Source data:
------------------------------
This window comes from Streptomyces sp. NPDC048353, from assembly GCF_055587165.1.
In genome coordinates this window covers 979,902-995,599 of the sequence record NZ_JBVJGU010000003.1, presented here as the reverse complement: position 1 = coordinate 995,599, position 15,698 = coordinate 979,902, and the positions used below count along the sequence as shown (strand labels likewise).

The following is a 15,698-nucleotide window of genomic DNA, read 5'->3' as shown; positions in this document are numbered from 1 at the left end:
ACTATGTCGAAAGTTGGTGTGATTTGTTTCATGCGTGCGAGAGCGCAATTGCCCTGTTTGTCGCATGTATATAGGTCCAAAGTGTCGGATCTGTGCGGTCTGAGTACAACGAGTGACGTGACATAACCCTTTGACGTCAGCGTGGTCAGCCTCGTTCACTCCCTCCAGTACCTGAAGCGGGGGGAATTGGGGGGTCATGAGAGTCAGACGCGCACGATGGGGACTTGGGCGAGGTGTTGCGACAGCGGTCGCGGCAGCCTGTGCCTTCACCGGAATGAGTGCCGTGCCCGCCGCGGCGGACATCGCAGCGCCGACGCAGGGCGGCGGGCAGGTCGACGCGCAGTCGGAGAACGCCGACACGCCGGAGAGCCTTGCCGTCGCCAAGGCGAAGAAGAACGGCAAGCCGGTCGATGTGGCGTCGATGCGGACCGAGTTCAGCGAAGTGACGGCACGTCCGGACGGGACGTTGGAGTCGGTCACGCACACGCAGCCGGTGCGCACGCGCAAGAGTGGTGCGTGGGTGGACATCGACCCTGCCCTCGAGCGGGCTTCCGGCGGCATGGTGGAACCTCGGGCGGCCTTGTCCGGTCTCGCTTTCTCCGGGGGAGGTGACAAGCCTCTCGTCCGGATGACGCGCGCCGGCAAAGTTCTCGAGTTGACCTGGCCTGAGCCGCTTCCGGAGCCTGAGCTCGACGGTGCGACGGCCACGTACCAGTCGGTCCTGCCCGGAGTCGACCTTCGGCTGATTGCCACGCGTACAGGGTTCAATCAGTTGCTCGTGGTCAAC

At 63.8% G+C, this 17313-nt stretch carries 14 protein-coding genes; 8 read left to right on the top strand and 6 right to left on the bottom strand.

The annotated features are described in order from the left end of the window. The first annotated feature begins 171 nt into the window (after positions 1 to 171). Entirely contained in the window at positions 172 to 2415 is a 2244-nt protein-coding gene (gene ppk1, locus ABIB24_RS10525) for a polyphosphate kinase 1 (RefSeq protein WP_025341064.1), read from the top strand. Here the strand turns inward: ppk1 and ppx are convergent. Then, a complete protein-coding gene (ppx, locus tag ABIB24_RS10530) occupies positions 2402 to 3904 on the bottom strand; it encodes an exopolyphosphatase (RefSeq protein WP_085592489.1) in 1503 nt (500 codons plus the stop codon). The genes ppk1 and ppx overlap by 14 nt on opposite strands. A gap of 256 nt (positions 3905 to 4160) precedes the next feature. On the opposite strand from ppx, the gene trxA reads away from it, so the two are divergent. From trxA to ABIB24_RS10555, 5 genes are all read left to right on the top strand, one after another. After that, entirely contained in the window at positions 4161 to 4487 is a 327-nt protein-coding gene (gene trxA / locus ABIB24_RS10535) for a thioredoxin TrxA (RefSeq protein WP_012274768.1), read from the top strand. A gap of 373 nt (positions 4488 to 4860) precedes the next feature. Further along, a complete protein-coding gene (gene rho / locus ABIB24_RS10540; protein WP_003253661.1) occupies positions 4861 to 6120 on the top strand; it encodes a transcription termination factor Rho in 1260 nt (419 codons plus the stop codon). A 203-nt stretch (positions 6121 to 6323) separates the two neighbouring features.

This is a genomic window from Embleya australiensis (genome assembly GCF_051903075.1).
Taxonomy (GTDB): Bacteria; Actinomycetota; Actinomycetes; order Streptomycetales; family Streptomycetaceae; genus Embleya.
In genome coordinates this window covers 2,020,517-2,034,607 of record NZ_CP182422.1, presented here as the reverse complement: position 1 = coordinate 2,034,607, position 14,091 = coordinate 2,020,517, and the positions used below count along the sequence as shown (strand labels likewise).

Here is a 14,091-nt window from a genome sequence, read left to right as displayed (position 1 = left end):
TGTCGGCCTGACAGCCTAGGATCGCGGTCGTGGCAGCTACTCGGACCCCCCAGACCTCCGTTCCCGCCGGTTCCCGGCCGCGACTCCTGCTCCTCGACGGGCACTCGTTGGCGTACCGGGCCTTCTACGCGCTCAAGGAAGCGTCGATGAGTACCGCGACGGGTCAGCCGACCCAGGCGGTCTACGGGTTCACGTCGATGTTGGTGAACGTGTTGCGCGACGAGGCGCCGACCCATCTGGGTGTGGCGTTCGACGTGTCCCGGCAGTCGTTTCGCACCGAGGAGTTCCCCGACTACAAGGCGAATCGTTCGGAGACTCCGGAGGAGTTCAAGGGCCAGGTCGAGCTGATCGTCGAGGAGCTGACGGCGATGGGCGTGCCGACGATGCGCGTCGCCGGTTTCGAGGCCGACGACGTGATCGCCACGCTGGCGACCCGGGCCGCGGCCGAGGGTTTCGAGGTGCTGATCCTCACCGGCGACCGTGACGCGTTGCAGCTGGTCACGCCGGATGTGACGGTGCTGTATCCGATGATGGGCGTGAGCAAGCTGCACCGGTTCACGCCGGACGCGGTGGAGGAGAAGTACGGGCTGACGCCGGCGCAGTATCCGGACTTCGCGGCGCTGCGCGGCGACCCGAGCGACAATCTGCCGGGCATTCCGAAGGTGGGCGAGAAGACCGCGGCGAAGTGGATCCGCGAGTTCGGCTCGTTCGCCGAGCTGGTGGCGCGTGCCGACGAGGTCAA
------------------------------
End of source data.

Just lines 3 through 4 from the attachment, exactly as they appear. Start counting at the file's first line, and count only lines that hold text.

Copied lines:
The following is a 15,698-nucleotide window of genomic DNA, read 5'->3' as shown; positions in this document are numbered from 1 at the left end:
ACTATGTCGAAAGTTGGTGTGATTTGTTTCATGCGTGCGAGAGCGCAATTGCCCTGTTTGTCGCATGTATATAGGTCCAAAGTGTCGGATCTGTGCGGTCTGAGTACAACGAGTGACGTGACATAACCCTTTGACGTCAGCGTGGTCAGCCTCGTTCACTCCCTCCAGTACCTGAAGCGGGGGGAATTGGGGGGTCATGAGAGTCAGACGCGCACGATGGGGACTTGGGCGAGGTGTTGCGACAGCGGTCGCGGCAGCCTGTGCCTTCACCGGAATGAGTGCCGTGCCCGCCGCGGCGGACATCGCAGCGCCGACGCAGGGCGGCGGGCAGGTCGACGCGCAGTCGGAGAACGCCGACACGCCGGAGAGCCTTGCCGTCGCCAAGGCGAAGAAGAACGGCAAGCCGGTCGATGTGGCGTCGATGCGGACCGAGTTCAGCGAAGTGACGGCACGTCCGGACGGGACGTTGGAGTCGGTCACGCACACGCAGCCGGTGCGCACGCGCAAGAGTGGTGCGTGGGTGGACATCGACCCTGCCCTCGAGCGGGCTTCCGGCGGCATGGTGGAACCTCGGGCGGCCTTGTCCGGTCTCGCTTTCTCCGGGGGAGGTGACAAGCCTCTCGTCCGGATGACGCGCGCCGGCAAAGTTCTCGAGTTGACCTGGCCTGAGCCGCTTCCGGAGCCTGAGCTCGACGGTGCGACGGCCACGTACCAGTCGGTCCTGCCCGGAGTCGACCTTCGGCTGATTGCCACGCGTACAGGGTTCAATCAGTTGCTCGTGGTCAAC